It is not merely in dressing to kill that the female of the species is deadlier than the male. For no Ladies' Day raiment will match the inherent élan that yesterday commanded renewed homage for two of the most treasured mares of recent years.
Ouija Board and Soviet Song have both won countless hearts during a combined career of 37 races, but they reserved perhaps their most seductive performances yet for this opulent new stage. Certainly Royal Ascot could not have hoped for a better script to win over the crowds sampling the first two days of its new era. But whereas the star on Tuesday had been Takeover Target - a virile, sweaty bruiser from Australia - these two mares both produced an exhibition of pure class.
While Soviet Song satisfied herself with an elegant dismissal of her own sex in the Windsor Forest Stakes, Ouija Board outstripped some of the best colts in the world to win the most important race of the week.
The Prince of Wales's Stakes had drawn such a competitive field - led by David Junior and Electrocutionist, who had both plundered huge prizes in Dubai last time - that even her serial accomplishments did not qualify Ouija Board to start any shorter than 8-1. Yet the winning margin of half a length was a scant measure of her superiority in what was perhaps her defining performance.
Ed Dunlop had told Lord Derby that her best chance of success this week would be the Hardwicke Stakes on Saturday, but owner over-ruled trainer. "Come on," he said. "Let's have a real crack!"
And his sporting approach has enabled Ouija Board to discover the key to still greater fulfilment. For this drop back to 10 furlongs - the distance over which she produced extraordinary acceleration under a hopelessly ambitious ride in Hong Kong during the spring - prompted a much more decisive finish than she had mustered over a longer distance at Epsom last time.
It is not as if this was a searching test. Frankie Dettori artfully controlled the pace on Electrocutionist and the field remained clustered into the short straight. Olivier Peslier - riding Ouija Board for the first time - was trapped on the rail and the colts were all in full cry before he could winch her clear. Once switched, however, she needed only the most perfunctory encouragement to cut down Electrocutionist.
"She deserves a holiday now before coming back in the autumn," Dunlop said. "It has long been the plan to go to Churchill Downs for the Breeders' Cup. I thought she looked the best she has ever done today. Certainly I shall never have another horse like her."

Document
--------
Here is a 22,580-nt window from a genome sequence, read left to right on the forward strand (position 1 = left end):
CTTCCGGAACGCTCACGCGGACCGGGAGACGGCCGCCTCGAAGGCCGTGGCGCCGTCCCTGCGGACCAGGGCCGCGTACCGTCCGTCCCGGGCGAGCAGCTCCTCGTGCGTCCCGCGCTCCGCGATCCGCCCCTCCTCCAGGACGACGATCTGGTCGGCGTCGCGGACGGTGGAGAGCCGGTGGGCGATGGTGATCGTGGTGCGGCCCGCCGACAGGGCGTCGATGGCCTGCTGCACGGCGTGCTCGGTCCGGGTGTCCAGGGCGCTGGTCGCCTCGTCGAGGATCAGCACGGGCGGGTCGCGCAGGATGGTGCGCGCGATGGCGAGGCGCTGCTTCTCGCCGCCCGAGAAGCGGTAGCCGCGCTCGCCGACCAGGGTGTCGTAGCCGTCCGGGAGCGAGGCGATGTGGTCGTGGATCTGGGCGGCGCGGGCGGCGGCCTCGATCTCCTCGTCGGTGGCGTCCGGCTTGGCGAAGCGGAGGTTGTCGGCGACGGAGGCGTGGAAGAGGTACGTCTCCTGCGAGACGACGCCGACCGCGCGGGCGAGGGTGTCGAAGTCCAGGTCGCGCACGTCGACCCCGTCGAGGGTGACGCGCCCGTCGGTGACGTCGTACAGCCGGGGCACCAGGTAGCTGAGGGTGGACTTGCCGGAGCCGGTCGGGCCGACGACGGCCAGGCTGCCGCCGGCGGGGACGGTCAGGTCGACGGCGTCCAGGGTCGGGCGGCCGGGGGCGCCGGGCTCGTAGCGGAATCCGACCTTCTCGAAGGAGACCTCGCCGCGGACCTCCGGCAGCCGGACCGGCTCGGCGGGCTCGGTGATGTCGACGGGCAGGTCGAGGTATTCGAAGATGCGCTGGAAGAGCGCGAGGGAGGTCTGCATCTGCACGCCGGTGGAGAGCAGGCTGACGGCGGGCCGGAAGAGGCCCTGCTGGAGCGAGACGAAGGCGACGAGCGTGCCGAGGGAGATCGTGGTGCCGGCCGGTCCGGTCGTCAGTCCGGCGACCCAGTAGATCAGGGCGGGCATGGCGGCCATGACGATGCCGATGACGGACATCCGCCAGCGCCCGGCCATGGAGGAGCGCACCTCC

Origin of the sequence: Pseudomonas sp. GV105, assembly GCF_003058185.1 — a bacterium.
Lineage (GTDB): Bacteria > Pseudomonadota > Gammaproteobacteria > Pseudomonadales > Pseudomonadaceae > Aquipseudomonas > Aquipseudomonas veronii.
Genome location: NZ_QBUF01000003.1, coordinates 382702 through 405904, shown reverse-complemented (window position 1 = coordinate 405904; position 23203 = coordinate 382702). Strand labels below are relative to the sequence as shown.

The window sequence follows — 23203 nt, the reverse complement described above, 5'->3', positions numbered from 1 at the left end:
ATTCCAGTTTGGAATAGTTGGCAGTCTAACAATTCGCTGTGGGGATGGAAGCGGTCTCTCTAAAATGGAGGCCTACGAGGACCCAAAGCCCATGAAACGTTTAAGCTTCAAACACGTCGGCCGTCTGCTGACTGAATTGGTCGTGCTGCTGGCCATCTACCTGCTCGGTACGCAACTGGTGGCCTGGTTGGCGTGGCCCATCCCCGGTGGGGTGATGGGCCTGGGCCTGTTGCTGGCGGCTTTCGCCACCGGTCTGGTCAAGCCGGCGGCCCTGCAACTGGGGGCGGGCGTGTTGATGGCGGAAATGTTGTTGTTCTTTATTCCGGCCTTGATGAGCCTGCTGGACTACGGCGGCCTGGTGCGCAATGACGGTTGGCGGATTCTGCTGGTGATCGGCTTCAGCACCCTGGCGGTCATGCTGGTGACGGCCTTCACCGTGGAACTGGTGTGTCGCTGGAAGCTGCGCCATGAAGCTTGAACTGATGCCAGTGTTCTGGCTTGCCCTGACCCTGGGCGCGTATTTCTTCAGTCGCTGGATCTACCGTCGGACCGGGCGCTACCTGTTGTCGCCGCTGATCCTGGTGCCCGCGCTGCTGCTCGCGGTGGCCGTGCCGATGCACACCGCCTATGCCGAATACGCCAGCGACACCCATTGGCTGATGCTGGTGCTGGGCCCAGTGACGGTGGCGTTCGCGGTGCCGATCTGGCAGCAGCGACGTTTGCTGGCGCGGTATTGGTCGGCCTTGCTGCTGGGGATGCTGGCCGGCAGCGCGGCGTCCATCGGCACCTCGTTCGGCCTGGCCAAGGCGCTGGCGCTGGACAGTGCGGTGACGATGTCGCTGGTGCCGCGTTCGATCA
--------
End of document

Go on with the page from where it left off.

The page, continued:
The bold return of Electrocutionist gave Godolphin every right to expect better times ahead, possibly starting in the Coral Eclipse Stakes, though his priority will be the King George VI and Queen Elizabeth Diamond Stakes. David Junior, just behind Manduro in fourth, may also go to the Eclipse.
Jamie Spencer suspected that he would have preferred a stronger gallop. Otherwise it was a flawless day for the champion, who added dramatic late swoops on Cesare and Red Evie to his joyride on Soviet Song. He rode the mare with great confidence, coasting in the rear before dashing past Echelon, even though her trainer feared that she had not quite come to hand.
"She had not really been firing at home," James Fanshawe said. "So that was a mighty relief. She'll go on to the Falmouth at the Newmarket July Meeting now before taking on the colts again. She has been around for a while now and she knows she's good. I had better not say what I think of her because my wife would not be too happy."
Echelon maintained a gallant pursuit in second and Fanshawe soon consoled her owners, Cheveley Park Stud, by winning them the Royal Hunt Cup with Cesare.
The re-laid turf has been praised by jockeys as "a carpet" but this race confirmed that there is a conveyor belt on the stands' rail.
"We had a good draw but we still needed luck, because he's a hold-up horse," Spencer said. "Fortunately it opened up. I was cruised through behind Richard Hughes - we were like a greyhound and hare." He treated Dettori and La Mottie the same way on Red Evie in the Sandringham Handicap, pouncing in the last stride, though he earned a four-day suspension for forcing a passage from the back.
Sir Michael Stoute saddled his 53rd Royal Ascot winner when Jeremy beat Asset in the Jersey Stakes, but there was consolation for the trainer of the runner-up when Gilded gave Richard Hannon a fourth success in the Queen Mary Stakes. "You couldn't drive a nail into her neck," he said. "She's as hard as iron." No wonder they are more lethal than the male.Reuse content